Used zoom slider on Indiana Historical Society web page for cropped photo below.
(Message edited by davidn on September 09, 2015)
Judging by the crank handle, I'd say that photo is early 1914, not 1915! If the cars had fenders, it would be way easier to tell.
"Does the photograph on the postcard, addressed to Mr Robinson, show the actual cars? Or is it an earlier generic photograph?"
That is a very good question. I would imagine that it is a generic photo they used until a new one with the newer style became available to them. Probably whenever they had one taken when newer style cars were delivered. They certainly could not have mailed a photo of his car being delivered before it was delivered. They probably had a little crossover time when older photos continued to be used. "Real Photo" postcards were big business at that time, and are quite collectible now. But they still took a little more time than today's idea of "instant" printing.
Some years ago, a very good friend of mine had a June 1915 touring car that was the '15 style, and had a title traceable all the way back. The engine had been changed at some point, but the title had never been changed and contained the original engine number. That '15 was one of the earliest verifiable '15 style touring cars I have ever seen. It had four rivet front fenders, original holes for the bulb horn, and brass plated spark and throttle quadrant.
This discrepancy in history is still unfolding. W2
Whoops, a bit of clue that it's a generic photo when F.W. Arkenburg wrote: "We will probably receive them tomorrow." :-)
I presume W.D. Robinson is the purchaser and his car is number 5? "Your order is No. 5."
(Message edited by davidn on September 10, 2015)
(Message edited by davidn on September 10, 2015)
With the bare trees and snow on the ground, I would suspect the actual photo was taken before June 2, 1915. Notice the Acetylene generator pre-mounted on the running board.
Thanks for the photo details, David.
: ^ )
Looks like Fred Arkenburg had an interest in carburettors:
It's likely the photo shows earlier cars, but Royce's research is still valid - would be interesting to see if there are any surviving early '15 cars with '14 style bodies out there that hasn't been backdated after 60 years of antique auto culture pushing their owners into preconceived notions on what's original and what isn't..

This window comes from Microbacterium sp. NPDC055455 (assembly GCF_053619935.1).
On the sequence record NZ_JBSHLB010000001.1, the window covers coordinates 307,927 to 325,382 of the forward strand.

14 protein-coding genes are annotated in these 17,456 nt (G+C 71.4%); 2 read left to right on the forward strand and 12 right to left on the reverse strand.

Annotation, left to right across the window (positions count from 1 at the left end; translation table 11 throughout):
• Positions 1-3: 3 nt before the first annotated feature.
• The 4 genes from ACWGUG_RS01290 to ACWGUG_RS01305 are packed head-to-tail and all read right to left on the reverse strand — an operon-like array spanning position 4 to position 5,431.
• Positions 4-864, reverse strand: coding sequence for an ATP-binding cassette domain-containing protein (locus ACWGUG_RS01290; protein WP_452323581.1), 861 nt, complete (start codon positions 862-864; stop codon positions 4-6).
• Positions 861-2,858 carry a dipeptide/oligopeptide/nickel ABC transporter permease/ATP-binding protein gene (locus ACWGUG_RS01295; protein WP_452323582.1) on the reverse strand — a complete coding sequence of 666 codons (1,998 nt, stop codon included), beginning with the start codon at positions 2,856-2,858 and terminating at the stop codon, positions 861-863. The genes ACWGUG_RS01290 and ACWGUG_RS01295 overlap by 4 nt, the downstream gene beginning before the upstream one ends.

I wonder when the electric headlamps were introduced? The magneto was ready for it by #572,437, September 4 1914, when the new coils and 3/4-inch magnets were introduced. The Centerdoor Sedans got electric headlamps from start and they were produced december '14- february '15, then production was stopped until december '15 (1916 model) due to low sales.
Maybe some 1914 style Tourings and Runabouts also got electric headlamps before the new 1915 style body was available? There is a factory letter dated Jan 12, 1915 telling the crossover tube for gas lamps on the radiators is discontinued “as all cars now have electric lights.”
That would mean a lot of cars would have been produced with electric lights on '14 style bodies during the rest of the winter and spring - and indeed, some old pictures are seen, but then it's generally assumed someone changed out the lamps. But who has seen such possibly original cars?
Were the fenders ever mixed like rounded fenders with a '14 style body?
I wonder when the lamps stopped being shipped in sets of 5?? Henry would not have bought sets of 5 if he was using only 3 ? From the line on the body would have round rear fenders have worked on that body? Bud.
heres my 2 cents worth.then i am out of here.looks like the car with the little girl has a 1913 body.charley
It is interesting to see the running board has the carbide generator attached to it and is in the rear seat behind the girl. So is that how they were shipped?
Good eye Herb!! Bud.
If I remember rightly, it was the 14 rear fender that carried over to the first of the 15n's
Frank -- You might be thinking of the front fenders. Some early 15's had the 4-rivet 14-style fenders. The 15's were the same fender, except their mounting brackets had only 3 rivets.
I think early 15's had fork mounted el headlights but as Herb pointed out the carbide generator was in the car?? I have doubt's about 1915?? Bud still in Wheeler,Mi.
Mike, I can't find the thread on this forum, it's possible the subject came up locally as it might have been just another one of those Canadian things at the time. This photo is later to show what, but I remember some period ones where kicking around as well.
I know of several '15 style touring cars and runabouts with either '14 style rear fenders or gas headlamps. I have also seen numerous era photos of '15s with those features. The problem with both of them, is that there is just no way to know for sure whether the car was that way new, or changed for some reason shortly later. There are enough era photos of '15s (I've even seen '16s and '17s) with gas headlamps to be fairly certain that some were that way very early in their service. Here again, there is no real reason to believe that the car had to leave the factory that way. Dealers would often make minor changes to suit a potential buyer, and many people were hesitant to accept new technology like electric headlamps. Acetylene (gas) headlamps had been around for 15 years. Oil lamps had been around a hundred years before that on carriages.